by Brian Hioe

Photo Credit: Outlookxp/WikiCommons/CC BY-SA 4.0

THE PAZEH PEOPLE have applied to become the 17th officially recognized Indigenous group in Taiwan. This is one of a number of applications by Indigenous groups for recognition at present, including by the Kaxabu and Siraya.

The bid for recognition occurs in the wake of a 2022 Constitutional Court ruling in favor of the recognition of the Siraya and other Pingpu groups as “Indigenous.” This reverses a previous ruling by the Taipei High Administrative Court in 2016 against Pingpu recognition and was a rare ruling by the Constitutional Court in which all 15 Grand Justices voted unanimously. New laws will need to be drafted within three years to allow for Siraya and Pingpu recognition, changing the Status Act for Indigenous Peoples.

The Pazeh are, like the Siraya, a Pingpu group. Other Pingpu groups are the Kavalan, Ketagalan, Taokas, Papora, Babuza, Hoanya, and Makatau. Groups currently recognized as Indigenous are categorized as either Highland Indigenous and Plains Indigenous, and include the Amis, Atayal, Bunun, Hla’alua, Paiwan, Pinuyumayan, Rukai, Saisiyat, Yami, Thao, Truku, Tsou, Kanakanavu, Kavalan, Sakizaya, and Sediq.

Before the 2022 ruling, the Kavalan were the only Pingpu group that was legally recognized as Indigenous, though this only applied to individuals who registered as Indigenous within a certain timeframe and their descendants. Generally speaking, apart from other legal specifications, qualification as Indigenous applies to individuals who registered as Indigenous in 1956, 1957, 1959, or 1963. It is thought that close to one million people could qualify for Pingpu status once laws change, which is around 4% of Taiwan’s population, though this figure depends on estimates that vary.

Photo credit: Solomon203/WikiCommons/CC BY-SA 4.0

As the Siraya are the largest Pingpu group by population, legal efforts by the Siraya have often set precedents for other groups. Though the Siraya’s application for recognition was rejected by the Council of Indigenous Peoples in 2012, a legal case against the decision reached the Constitutional Court in 2020.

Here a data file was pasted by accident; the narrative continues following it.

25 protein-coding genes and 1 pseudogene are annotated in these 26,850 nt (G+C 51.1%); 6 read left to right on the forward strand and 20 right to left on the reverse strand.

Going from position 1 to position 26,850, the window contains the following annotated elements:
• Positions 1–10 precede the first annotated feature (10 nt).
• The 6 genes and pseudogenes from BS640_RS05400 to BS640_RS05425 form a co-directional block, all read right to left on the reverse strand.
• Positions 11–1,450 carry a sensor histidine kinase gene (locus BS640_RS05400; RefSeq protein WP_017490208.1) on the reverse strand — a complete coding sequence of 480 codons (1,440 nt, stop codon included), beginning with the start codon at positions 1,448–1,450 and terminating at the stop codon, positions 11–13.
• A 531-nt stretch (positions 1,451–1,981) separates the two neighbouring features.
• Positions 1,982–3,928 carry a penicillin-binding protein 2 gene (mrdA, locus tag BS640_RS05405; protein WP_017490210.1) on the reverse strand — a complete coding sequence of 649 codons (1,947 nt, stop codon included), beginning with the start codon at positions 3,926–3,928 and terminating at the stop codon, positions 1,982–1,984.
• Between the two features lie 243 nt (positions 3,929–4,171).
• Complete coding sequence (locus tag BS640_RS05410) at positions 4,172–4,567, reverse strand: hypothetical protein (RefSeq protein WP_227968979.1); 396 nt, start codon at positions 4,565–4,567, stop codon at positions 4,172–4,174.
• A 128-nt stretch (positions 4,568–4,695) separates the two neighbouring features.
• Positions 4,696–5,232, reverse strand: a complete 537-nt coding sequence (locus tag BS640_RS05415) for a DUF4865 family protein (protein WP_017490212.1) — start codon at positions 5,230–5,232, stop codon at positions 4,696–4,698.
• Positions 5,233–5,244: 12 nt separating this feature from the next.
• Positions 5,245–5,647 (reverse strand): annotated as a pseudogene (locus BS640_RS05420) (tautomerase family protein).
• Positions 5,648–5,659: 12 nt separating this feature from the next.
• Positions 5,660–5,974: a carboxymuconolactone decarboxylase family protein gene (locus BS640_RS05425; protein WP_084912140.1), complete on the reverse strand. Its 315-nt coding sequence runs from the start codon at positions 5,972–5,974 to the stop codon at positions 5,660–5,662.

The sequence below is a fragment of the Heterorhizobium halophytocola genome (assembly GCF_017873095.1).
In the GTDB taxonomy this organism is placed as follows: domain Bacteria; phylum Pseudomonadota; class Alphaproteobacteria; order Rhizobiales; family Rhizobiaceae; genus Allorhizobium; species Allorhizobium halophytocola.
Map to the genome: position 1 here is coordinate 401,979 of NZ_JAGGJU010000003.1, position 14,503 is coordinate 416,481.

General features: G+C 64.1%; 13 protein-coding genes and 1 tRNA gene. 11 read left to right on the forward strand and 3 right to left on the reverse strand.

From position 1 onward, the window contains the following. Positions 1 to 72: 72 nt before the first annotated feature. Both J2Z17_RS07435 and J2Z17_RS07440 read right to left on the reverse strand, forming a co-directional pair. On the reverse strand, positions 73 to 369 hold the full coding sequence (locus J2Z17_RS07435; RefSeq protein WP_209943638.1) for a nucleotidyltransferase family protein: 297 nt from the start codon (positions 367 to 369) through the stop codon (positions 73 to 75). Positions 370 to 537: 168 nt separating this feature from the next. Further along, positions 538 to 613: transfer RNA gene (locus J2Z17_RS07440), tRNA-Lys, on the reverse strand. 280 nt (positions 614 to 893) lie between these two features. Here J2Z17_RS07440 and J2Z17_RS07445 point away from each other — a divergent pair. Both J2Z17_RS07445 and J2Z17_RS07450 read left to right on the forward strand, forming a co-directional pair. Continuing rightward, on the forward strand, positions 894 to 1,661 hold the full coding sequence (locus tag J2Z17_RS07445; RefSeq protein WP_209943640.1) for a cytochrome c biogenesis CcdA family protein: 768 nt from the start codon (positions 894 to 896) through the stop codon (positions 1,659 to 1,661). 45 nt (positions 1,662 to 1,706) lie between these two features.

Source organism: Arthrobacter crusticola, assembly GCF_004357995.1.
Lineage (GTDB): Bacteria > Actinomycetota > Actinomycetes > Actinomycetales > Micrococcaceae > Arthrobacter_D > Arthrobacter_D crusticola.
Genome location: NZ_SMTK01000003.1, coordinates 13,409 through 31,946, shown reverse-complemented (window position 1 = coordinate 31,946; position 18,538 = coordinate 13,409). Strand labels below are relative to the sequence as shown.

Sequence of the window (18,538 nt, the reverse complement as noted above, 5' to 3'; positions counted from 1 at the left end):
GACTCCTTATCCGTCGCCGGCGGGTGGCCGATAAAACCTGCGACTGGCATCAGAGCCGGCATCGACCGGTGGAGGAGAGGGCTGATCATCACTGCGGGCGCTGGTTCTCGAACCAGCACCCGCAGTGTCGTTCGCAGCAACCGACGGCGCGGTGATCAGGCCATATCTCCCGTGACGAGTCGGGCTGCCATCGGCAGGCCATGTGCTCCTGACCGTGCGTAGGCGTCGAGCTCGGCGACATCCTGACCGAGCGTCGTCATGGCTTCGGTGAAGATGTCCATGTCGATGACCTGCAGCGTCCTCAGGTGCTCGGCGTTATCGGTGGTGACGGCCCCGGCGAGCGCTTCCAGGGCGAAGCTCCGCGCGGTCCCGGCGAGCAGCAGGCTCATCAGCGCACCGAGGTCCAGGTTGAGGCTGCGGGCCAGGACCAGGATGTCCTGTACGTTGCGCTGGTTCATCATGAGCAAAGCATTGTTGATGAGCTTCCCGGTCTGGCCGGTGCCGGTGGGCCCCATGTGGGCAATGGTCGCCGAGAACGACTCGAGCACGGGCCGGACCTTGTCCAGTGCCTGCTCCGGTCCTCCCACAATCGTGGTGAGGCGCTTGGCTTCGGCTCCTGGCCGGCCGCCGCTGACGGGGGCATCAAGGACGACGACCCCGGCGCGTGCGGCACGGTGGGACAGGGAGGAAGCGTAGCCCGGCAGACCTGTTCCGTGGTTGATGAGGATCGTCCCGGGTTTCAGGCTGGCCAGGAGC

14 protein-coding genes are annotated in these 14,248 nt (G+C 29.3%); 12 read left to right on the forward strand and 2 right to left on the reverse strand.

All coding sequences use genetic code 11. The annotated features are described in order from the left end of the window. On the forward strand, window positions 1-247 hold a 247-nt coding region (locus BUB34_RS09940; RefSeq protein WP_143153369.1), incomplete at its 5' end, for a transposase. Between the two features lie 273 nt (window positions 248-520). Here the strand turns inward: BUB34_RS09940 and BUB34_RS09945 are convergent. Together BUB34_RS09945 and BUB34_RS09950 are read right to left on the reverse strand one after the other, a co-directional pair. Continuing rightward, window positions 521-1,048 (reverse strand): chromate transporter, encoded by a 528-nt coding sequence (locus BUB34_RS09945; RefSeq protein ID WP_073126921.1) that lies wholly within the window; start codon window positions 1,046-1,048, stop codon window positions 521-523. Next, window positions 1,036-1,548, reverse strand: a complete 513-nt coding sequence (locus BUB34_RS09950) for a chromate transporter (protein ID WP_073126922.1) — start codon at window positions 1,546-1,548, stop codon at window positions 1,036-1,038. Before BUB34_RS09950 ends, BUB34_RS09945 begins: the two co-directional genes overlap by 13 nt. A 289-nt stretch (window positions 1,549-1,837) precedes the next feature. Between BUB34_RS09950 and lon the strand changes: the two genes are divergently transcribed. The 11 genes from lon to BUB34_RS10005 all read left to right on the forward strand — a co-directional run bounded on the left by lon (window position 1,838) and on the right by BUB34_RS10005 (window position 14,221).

Yet one observes that after the 2022 ruling, there has been a new wave of attempts by Pingpu groups to seek official recognition, perhaps testing the waters of the new legal landscape. The landscape for laws on Indigenous recognition has changed in past years, with an April 2022 striking down Article 4, Paragraph 2 of the Status Act for Indigenous Peoples.

The article required individuals who are children of marriages between Indigenous and non-Indigenous peoples to take on an Indigenous last name from a parent in order to qualify for Indigenous legal status. Consequently, the ruling allows for more mixed-race individuals to claim Indigenous status, affecting an estimated 95,000 people. In the wake of the ruling, the government was given a two-year window to change existing laws.

Previously, the Council of Indigenous Peoples proposed creating the status of “Pingpu Indigenous people”, as a new category. It was claimed that more resources would be devoted to cultural preservation efforts under this framework, but this was rejected by Siraya activists. Yet government officials have at times been recalcitrant on the issue of Pingpu recognition. For example, Council of Indigenous Peoples head Icyang Parod was among those to take a stance against Pingpu recognition. Indeed, the pushback against Pingpu recognition is linked to fear of the limited resources provided for Indigenous groups to maintain their culture being further divided through Indigenous recognition. Moreover, there were concerns about individuals with unverified backgrounds being able to claim Indigenous status through an expansion of the criteria for legally qualifying as Indigenous. Such concerns also led to pushback against calls for recognition of mixed-race Indigenous.

It is to be seen how the Pazeh people’s bid for recognition fares, then, with the Council of Indigenous Peoples. More broadly, while issues of unrecognized Indigenous groups occur the world over, this has not widely been discussed in Taiwan. Yet the issue may be a contentious one, even among Indigenous communities, not only with regard to anxieties about limited resources, but the history of cultural appropriation in Taiwan versus cultural hybridity.

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